We flew out on 6 August, dressed in our team kit, which was made us feel like a team straight away, with lots of people wishing us good luck. While we were watching TV at Heathrow, they reported the typhoon in Hong Kong and I could see Corlato [Ruby] being led across the screen.
I had my first chance to sit on Ruby the next day, and rode her in the indoor school. I’ve never ridden in air-conditioning and it felt strange. Though it is a constant 22 degrees, it feels pretty cold. It was raining a lot outside, so I put my wet weather gear on, but immediately felt like a boil-in-the bag chicken. I soon realised that you just have to get wet here.
By the Friday (8 August), we’d got into a pattern, getting up early and riding. The first thing that hits you is the security — there are six checkpoints before you even get into the stables, and if you haven’t got your accreditation, there’s no way you’ll get through. This makes you appreciate that it’s not a horse show, it’s an Olympics. Everyone is unbelievably friendly; there are lots of “good mornings”, and it’s genuine.
At the weekend, I started introducing evening riding, to get Ruby into the idea that the main performances will be in the evening. Because I know her so well, she felt a little sluggish when I first arrived, and Sunday was the first day she felt really good in herself – she had that edge again, which she does need to do her best.
We’d been keeping a close eye on the eventing and, on Monday, set out for Beas River to watch the cross-country. The course rode really well and I think we were surprised, as show jumpers, to see that; we walked every fence, but only saw one run-out, which is extraordinary.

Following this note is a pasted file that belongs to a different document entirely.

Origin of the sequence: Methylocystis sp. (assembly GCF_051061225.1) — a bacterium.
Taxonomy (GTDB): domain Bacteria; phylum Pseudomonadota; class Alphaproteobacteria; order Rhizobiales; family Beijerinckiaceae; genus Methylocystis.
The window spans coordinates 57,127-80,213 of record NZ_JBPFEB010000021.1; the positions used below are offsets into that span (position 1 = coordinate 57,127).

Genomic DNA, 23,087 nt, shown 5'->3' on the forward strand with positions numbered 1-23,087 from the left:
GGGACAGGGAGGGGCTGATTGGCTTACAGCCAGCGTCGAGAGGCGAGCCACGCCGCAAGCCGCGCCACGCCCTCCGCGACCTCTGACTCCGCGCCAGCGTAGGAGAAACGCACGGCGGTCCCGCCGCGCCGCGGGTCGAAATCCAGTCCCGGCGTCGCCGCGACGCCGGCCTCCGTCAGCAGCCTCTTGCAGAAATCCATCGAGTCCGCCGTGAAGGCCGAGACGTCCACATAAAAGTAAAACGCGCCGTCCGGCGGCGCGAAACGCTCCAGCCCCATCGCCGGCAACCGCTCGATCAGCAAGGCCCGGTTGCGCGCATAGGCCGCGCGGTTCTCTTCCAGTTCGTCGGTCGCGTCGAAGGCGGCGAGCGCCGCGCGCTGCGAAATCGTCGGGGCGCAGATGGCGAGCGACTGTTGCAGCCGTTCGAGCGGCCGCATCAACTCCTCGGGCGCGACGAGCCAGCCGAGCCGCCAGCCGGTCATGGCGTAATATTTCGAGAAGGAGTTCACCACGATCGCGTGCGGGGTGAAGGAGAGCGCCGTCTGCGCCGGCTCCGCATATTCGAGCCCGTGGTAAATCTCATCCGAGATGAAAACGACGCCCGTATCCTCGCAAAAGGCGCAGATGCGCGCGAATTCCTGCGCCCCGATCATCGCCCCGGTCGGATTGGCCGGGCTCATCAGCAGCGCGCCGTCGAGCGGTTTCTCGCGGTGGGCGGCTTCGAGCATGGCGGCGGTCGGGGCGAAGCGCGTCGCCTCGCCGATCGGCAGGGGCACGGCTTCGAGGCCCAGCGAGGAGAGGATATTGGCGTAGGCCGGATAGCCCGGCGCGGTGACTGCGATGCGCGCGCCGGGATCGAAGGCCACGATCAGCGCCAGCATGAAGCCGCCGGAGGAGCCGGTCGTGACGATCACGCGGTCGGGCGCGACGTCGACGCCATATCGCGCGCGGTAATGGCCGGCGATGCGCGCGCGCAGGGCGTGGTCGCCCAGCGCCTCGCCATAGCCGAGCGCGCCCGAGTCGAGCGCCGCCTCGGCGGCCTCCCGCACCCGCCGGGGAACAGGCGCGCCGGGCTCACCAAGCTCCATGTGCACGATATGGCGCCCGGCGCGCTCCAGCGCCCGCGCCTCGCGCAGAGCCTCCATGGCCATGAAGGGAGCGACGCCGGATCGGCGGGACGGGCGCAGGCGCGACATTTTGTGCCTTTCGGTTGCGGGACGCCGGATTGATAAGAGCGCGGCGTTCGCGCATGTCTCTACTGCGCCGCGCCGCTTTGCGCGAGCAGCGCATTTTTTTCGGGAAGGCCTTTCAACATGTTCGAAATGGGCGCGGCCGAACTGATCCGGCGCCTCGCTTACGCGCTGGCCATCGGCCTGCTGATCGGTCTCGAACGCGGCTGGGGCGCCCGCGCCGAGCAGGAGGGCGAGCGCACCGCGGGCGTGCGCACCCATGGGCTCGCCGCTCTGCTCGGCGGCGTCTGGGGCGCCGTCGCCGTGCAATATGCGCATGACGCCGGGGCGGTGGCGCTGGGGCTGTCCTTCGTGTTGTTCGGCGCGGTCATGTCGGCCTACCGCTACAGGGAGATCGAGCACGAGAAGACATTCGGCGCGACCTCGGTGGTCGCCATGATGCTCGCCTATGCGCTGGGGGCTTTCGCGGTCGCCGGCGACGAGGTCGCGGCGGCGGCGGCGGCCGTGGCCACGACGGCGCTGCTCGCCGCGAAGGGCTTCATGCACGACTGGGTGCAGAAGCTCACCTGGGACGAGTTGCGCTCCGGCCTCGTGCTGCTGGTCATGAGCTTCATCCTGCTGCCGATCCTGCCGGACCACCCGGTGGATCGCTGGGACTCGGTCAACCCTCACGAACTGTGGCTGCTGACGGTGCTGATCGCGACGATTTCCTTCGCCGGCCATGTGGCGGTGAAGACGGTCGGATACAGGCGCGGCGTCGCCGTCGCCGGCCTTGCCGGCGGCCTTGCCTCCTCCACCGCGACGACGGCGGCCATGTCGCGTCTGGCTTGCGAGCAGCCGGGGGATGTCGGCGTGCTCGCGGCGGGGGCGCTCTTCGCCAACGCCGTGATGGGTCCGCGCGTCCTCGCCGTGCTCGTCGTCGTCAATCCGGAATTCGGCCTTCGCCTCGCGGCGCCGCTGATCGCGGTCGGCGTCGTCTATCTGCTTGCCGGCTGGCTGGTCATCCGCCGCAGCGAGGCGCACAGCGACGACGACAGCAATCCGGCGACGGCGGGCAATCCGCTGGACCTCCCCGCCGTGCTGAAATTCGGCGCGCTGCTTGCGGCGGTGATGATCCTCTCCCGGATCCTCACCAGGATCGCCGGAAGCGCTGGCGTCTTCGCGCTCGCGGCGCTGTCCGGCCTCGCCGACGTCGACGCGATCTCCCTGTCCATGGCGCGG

By the time I came back to ride, I was so wet that it felt as if I was getting trench foot. We had a jumping competition that night and I was looking forward to seeing imaginative fences and spooky fillers, but it couldn’t have been a plainer course. I imagine the designer is saving his most imaginative ideas for the real thing. I wanted something to get stuck into, but at least it was a chance to get used to the flame, and also the big screen.
On Tuesday (12 August), we gave the horses a day off, to try and create a bit of normality. There is always a risk of over-training because you’re at an Olympics and it’s everything you’ve ever wanted, especially when it’s your first one. It’s important not to put too much pressure on yourself. I’ve got to try and remember that I’m jumping a few coloured sticks in front of people, just like I do 52 weeks a year. You need to raise your game, but not over-ride.
The whole thing is really close now, and I’m just longing to start. I’ve never been away for so long with just one horse to ride. Every day, Corlato has been saying to me ‘Is it today that we do something?’, and I’ve had to tell her ‘Not quite yet…’
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